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Putative RNA-Directed Adaptive Mutations in Cancer Evolution.

Didier Auboeuf (2016)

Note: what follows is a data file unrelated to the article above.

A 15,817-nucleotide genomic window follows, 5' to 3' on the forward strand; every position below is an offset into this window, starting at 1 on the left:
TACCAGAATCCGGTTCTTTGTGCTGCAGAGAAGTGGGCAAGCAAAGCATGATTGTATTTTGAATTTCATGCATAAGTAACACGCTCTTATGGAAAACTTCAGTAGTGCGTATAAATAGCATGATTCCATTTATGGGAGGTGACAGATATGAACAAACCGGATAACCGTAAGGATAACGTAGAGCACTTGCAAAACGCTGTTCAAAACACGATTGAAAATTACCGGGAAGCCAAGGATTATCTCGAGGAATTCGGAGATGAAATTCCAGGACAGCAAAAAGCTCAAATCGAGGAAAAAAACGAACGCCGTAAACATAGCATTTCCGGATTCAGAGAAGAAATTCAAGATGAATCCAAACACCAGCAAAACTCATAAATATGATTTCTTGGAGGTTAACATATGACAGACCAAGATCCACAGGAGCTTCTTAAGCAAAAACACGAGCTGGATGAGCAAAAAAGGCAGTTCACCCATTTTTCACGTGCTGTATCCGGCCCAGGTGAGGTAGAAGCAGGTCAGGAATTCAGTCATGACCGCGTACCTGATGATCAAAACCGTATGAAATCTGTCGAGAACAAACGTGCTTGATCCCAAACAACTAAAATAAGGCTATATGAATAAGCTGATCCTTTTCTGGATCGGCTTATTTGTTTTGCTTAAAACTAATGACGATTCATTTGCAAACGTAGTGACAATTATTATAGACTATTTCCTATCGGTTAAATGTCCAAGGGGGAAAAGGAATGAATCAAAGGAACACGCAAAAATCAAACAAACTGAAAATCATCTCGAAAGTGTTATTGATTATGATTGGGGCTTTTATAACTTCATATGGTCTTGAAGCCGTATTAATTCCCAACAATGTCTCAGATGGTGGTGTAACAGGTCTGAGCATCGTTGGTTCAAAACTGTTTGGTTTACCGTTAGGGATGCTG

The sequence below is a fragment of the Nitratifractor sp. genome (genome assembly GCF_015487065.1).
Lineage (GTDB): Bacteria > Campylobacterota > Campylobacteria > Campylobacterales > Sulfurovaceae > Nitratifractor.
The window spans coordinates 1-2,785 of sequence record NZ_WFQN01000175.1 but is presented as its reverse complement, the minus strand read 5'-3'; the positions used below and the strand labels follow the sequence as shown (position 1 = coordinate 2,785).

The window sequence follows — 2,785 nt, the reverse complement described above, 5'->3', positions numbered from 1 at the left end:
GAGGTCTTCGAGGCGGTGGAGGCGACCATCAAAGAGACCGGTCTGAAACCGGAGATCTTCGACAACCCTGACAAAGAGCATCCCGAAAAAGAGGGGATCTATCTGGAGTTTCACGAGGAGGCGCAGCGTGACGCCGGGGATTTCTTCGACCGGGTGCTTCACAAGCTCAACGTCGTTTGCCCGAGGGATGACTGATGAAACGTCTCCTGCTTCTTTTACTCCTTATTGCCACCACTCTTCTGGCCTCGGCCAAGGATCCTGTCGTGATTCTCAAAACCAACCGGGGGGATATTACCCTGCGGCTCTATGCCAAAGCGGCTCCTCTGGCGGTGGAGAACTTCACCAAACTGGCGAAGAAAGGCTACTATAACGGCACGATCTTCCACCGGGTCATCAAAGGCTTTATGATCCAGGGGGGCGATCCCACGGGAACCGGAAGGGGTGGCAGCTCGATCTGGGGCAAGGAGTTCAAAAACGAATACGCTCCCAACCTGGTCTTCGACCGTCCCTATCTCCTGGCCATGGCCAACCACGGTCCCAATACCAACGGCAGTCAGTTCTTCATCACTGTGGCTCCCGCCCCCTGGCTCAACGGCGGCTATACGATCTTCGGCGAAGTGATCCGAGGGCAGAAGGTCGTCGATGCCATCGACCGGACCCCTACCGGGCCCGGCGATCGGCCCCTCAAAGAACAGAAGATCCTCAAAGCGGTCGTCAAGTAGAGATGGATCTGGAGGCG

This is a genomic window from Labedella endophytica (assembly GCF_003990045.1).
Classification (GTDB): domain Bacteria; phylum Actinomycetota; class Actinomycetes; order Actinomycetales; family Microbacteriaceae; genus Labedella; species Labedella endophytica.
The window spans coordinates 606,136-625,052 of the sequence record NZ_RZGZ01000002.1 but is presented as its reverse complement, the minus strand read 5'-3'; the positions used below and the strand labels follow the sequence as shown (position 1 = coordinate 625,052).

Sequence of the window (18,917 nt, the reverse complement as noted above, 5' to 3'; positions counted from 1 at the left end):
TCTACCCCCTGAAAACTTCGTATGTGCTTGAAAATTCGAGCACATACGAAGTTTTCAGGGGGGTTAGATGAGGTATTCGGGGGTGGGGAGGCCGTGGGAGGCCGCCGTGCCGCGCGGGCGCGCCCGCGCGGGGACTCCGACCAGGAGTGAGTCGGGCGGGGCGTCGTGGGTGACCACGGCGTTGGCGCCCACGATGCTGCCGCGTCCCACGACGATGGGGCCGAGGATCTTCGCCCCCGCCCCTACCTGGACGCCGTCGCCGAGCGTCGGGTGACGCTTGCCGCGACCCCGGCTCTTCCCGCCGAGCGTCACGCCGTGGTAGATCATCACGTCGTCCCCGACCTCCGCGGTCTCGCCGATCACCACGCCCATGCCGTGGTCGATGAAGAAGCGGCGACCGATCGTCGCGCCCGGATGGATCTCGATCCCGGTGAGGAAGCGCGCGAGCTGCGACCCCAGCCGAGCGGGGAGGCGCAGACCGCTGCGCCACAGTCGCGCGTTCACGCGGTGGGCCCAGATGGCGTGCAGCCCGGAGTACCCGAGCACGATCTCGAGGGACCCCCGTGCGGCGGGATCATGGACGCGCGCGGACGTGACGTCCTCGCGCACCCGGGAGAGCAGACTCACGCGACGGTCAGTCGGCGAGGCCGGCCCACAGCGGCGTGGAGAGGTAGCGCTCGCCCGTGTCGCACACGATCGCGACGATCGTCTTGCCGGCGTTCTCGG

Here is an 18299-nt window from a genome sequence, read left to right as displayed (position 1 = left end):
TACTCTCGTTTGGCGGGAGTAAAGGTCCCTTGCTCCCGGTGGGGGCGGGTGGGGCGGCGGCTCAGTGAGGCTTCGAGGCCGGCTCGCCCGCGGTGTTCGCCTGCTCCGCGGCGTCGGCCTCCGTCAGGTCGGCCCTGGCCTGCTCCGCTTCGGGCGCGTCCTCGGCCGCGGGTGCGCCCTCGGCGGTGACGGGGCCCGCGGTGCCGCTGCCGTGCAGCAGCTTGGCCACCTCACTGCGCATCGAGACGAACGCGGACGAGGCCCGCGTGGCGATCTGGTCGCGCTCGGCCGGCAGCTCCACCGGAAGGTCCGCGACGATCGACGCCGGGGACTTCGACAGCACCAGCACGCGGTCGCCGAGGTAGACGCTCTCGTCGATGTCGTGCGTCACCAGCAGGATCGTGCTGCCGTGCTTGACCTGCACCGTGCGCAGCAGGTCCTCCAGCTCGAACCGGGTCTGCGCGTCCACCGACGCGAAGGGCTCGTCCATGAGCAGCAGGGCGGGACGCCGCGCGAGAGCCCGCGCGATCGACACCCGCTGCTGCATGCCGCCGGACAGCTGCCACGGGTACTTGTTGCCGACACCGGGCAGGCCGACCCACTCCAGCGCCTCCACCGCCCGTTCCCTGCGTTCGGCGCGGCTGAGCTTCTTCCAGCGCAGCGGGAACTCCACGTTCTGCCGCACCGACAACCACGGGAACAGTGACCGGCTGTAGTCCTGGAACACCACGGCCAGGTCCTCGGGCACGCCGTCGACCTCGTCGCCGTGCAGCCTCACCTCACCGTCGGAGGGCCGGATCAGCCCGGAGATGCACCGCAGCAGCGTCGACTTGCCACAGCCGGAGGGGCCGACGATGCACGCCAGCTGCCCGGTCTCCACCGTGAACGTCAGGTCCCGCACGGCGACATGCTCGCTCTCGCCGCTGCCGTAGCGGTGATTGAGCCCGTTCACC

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Understanding the molecular mechanisms behind the capacity of cancer cells to adapt to the tumor microenvironment and to anticancer therapies is a major challenge. In this context, cancer is believed to be an evolutionary process where random mutations and the selection process shape the mutational pattern and phenotype of cancer cells. This article challenges the notion of randomness of some cancer-associated mutations by describing molecular mechanisms involving stress-mediated biogenesis of mRNA-derived small RNAs able to target and increase the local mutation rate of the genomic loci they originate from. It is proposed that the probability of some mutations at specific loci could be increased in a stress-specific and RNA-depending manner. This would increase the probability ofgenerating mutations that could alleviate stress situations, such as those triggered by anticancer drugs. Such a mechanism is made possible because tumor- and anticancer drug-associated stress situations trigger both cellular reprogramming and inflammation, which leads cancer cells to express molecular tools allowing them to "attack" and mutate their own genome in an RNA-directed manner.

 
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